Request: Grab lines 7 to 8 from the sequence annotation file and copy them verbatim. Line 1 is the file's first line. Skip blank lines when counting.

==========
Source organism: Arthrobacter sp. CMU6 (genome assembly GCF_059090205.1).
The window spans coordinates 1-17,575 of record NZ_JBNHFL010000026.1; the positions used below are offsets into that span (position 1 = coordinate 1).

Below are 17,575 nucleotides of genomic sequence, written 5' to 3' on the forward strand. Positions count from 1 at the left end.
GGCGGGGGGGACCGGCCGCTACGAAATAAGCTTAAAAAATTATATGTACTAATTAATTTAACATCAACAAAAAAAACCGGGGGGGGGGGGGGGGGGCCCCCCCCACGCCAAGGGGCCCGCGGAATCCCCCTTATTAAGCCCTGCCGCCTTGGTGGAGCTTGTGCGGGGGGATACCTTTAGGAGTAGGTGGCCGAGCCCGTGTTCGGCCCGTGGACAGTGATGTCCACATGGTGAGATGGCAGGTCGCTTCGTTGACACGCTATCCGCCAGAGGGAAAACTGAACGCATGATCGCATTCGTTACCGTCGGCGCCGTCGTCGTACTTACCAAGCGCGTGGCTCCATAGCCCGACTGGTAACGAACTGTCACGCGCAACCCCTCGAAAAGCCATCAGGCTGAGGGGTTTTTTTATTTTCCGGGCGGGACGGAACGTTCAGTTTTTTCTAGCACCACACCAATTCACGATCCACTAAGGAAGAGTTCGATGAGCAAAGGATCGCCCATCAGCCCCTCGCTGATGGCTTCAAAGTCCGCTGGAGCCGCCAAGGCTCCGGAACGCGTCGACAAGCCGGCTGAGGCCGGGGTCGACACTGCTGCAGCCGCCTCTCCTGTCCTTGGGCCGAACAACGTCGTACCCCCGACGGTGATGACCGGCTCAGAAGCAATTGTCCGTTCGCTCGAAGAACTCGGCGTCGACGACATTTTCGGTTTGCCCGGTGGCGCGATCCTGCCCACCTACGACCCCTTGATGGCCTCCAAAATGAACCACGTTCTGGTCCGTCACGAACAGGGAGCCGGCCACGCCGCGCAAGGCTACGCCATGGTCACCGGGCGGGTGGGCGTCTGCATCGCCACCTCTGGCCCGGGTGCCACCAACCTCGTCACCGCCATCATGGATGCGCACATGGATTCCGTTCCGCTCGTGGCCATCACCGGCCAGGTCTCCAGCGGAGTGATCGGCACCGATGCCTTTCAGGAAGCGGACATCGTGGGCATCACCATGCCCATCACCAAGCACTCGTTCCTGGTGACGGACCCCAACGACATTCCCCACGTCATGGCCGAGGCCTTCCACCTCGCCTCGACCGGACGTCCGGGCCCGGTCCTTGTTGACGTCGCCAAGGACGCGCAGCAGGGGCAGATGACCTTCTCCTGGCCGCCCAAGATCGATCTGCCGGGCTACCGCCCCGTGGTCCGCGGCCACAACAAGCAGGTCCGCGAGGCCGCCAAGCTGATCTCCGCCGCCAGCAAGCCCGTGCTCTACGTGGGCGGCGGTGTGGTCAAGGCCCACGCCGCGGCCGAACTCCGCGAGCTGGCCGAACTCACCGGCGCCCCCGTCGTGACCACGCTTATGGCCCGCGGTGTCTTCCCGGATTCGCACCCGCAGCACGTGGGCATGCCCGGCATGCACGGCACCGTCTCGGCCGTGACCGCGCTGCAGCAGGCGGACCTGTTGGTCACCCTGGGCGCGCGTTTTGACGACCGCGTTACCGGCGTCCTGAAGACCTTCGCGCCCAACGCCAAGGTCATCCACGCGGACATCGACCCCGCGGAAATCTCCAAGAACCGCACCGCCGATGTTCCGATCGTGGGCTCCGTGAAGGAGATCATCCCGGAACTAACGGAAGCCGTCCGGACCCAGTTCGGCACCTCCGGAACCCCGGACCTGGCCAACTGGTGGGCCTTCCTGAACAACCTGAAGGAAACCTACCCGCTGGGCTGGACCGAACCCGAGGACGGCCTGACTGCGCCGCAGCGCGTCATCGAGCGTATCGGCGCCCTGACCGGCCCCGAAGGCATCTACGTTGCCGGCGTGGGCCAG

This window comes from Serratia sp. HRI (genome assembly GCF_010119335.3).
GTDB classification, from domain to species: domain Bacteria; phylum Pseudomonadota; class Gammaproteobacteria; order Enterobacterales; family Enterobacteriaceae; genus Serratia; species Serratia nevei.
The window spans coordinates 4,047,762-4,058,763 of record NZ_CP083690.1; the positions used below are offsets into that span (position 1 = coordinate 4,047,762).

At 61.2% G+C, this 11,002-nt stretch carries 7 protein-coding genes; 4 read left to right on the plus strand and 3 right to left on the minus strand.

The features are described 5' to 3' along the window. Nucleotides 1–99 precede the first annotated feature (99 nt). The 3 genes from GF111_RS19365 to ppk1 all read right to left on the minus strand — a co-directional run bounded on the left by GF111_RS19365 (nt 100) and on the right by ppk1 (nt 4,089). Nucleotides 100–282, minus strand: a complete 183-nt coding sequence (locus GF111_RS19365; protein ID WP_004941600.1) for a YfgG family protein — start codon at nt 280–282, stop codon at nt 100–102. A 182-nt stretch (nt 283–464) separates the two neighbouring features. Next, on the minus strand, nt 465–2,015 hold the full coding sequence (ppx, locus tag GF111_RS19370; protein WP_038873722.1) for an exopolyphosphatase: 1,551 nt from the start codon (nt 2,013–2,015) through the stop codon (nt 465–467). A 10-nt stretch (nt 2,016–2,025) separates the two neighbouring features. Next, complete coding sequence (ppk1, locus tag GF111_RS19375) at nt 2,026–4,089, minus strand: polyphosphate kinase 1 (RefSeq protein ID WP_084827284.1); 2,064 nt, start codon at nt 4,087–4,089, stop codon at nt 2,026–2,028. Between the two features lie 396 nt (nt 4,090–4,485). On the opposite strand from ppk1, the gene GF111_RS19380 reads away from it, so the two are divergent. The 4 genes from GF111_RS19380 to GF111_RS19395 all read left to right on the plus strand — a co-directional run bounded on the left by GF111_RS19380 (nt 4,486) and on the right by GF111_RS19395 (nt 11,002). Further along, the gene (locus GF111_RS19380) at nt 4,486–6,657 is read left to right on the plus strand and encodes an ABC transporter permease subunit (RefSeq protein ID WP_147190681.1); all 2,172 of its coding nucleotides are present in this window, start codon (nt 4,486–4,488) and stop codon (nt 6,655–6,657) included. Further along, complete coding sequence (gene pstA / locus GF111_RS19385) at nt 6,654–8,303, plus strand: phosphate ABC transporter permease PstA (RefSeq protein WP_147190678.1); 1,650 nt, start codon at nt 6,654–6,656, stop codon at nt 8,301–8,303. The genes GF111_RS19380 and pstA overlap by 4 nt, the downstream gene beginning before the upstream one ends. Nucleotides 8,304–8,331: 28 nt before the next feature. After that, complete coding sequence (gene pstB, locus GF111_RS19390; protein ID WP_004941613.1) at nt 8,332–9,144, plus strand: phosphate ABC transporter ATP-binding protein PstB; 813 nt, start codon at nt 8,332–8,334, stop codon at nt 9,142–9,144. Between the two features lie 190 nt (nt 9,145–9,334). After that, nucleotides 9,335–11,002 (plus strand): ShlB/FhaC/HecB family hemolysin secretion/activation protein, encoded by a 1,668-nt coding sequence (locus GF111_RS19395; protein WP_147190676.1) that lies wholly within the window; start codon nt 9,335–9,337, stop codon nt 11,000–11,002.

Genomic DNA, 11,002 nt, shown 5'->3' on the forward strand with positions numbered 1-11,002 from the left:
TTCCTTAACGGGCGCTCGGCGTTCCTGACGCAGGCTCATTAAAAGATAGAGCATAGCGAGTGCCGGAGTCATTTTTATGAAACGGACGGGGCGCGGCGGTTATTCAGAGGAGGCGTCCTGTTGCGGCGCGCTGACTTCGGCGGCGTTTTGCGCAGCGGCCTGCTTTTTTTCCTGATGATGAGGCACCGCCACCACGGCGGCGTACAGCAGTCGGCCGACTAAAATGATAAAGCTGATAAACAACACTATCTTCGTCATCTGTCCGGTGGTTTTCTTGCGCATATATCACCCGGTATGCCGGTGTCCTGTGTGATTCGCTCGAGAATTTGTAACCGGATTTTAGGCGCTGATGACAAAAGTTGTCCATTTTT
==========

The window spans coordinates 4,047,762-4,058,763 of record NZ_CP083690.1; the positions used below are offsets into that span (position 1 = coordinate 4,047,762).

At 61.2% G+C, this 11,002-nt stretch carries 7 protein-coding genes; 4 read left to right on the plus strand and 3 right to left on the minus strand.